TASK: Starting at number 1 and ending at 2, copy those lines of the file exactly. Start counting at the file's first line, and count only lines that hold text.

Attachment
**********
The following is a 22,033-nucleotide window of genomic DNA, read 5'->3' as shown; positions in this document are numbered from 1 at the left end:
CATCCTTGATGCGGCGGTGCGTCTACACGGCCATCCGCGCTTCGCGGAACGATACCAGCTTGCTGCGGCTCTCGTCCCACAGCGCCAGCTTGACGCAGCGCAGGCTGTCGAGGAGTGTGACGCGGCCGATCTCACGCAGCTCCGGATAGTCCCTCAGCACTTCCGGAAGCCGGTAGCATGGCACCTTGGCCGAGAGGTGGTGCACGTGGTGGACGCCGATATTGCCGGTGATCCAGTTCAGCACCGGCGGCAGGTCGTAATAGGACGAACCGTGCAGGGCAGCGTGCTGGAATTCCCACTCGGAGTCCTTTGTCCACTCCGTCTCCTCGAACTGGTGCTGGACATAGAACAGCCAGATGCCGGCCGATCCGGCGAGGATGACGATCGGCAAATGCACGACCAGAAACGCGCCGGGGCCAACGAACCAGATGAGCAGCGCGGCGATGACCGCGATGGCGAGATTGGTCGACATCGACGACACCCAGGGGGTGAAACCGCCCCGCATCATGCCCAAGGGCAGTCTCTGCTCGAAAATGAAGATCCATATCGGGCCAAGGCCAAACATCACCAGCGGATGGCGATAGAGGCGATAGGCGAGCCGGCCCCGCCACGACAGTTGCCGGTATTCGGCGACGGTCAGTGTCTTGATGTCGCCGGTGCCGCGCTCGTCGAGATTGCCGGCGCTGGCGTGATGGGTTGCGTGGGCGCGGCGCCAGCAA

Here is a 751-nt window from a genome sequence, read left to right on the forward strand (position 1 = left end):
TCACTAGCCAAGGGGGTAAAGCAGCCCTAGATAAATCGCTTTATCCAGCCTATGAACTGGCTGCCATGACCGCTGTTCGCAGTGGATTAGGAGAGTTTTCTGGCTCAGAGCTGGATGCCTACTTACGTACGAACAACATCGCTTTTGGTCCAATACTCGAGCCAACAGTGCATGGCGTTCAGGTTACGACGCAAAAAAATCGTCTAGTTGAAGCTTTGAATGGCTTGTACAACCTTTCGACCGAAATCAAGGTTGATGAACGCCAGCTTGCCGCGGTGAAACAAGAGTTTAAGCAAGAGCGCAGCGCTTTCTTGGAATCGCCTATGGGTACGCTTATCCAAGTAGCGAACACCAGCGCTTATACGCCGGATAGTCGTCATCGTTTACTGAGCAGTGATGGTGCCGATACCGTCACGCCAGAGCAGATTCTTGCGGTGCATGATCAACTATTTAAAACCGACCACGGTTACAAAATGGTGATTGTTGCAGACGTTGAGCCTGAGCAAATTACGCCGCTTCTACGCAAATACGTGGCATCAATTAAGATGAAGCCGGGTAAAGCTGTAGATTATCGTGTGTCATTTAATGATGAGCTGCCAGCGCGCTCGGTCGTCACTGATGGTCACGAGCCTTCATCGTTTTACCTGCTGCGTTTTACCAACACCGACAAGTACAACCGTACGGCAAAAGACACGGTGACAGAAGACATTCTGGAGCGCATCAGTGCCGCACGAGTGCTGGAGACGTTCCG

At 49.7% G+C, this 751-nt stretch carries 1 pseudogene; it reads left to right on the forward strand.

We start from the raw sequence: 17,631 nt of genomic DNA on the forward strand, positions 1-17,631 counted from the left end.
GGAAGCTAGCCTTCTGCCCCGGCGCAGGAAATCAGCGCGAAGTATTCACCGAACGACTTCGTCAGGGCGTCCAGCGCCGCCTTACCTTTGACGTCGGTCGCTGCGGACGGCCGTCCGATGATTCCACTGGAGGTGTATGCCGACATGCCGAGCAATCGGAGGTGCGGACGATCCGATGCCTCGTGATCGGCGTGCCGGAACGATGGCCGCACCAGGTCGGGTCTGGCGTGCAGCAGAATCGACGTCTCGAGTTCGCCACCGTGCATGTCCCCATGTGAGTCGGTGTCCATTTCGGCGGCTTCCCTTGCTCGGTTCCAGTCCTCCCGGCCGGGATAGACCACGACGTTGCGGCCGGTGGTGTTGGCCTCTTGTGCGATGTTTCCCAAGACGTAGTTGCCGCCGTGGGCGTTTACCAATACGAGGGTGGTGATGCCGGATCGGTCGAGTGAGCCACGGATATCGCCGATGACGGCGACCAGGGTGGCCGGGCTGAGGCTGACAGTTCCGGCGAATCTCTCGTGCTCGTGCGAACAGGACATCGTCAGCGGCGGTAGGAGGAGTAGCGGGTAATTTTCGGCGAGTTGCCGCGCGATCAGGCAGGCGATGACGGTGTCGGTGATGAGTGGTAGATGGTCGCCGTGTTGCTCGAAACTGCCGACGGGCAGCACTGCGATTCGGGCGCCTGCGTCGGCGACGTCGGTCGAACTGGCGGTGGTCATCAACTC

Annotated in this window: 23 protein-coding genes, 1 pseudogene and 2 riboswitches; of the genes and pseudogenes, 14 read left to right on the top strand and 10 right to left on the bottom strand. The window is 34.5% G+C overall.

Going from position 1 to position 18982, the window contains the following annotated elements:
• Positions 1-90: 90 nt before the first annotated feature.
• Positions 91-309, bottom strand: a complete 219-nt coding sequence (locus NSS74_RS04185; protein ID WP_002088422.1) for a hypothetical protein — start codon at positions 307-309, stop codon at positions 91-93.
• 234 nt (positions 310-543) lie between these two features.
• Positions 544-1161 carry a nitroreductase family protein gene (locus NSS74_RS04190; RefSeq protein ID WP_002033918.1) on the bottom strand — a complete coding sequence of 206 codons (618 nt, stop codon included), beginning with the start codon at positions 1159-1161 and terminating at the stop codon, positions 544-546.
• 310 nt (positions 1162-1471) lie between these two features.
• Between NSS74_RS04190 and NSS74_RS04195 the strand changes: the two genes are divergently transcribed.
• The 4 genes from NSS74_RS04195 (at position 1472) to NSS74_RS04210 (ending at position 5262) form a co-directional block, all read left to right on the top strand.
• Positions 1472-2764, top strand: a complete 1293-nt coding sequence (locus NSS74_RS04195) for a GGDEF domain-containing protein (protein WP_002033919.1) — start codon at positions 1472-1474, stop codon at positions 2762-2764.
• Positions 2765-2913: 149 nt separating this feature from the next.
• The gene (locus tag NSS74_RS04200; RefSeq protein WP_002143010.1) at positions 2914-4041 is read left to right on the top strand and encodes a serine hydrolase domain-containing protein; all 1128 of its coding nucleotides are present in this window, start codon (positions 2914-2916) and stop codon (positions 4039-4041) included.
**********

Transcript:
The following is a 22,033-nucleotide window of genomic DNA, read 5'->3' as shown; positions in this document are numbered from 1 at the left end:
CATCCTTGATGCGGCGGTGCGTCTACACGGCCATCCGCGCTTCGCGGAACGATACCAGCTTGCTGCGGCTCTCGTCCCACAGCGCCAGCTTGACGCAGCGCAGGCTGTCGAGGAGTGTGACGCGGCCGATCTCACGCAGCTCCGGATAGTCCCTCAGCACTTCCGGAAGCCGGTAGCATGGCACCTTGGCCGAGAGGTGGTGCACGTGGTGGACGCCGATATTGCCGGTGATCCAGTTCAGCACCGGCGGCAGGTCGTAATAGGACGAACCGTGCAGGGCAGCGTGCTGGAATTCCCACTCGGAGTCCTTTGTCCACTCCGTCTCCTCGAACTGGTGCTGGACATAGAACAGCCAGATGCCGGCCGATCCGGCGAGGATGACGATCGGCAAATGCACGACCAGAAACGCGCCGGGGCCAACGAACCAGATGAGCAGCGCGGCGATGACCGCGATGGCGAGATTGGTCGACATCGACGACACCCAGGGGGTGAAACCGCCCCGCATCATGCCCAAGGGCAGTCTCTGCTCGAAAATGAAGATCCATATCGGGCCAAGGCCAAACATCACCAGCGGATGGCGATAGAGGCGATAGGCGAGCCGGCCCCGCCACGACAGTTGCCGGTATTCGGCGACGGTCAGTGTCTTGATGTCGCCGGTGCCGCGCTCGTCGAGATTGCCGGCGCTGGCGTGATGGGTTGCGTGGGCGCGGCGCCAGCAA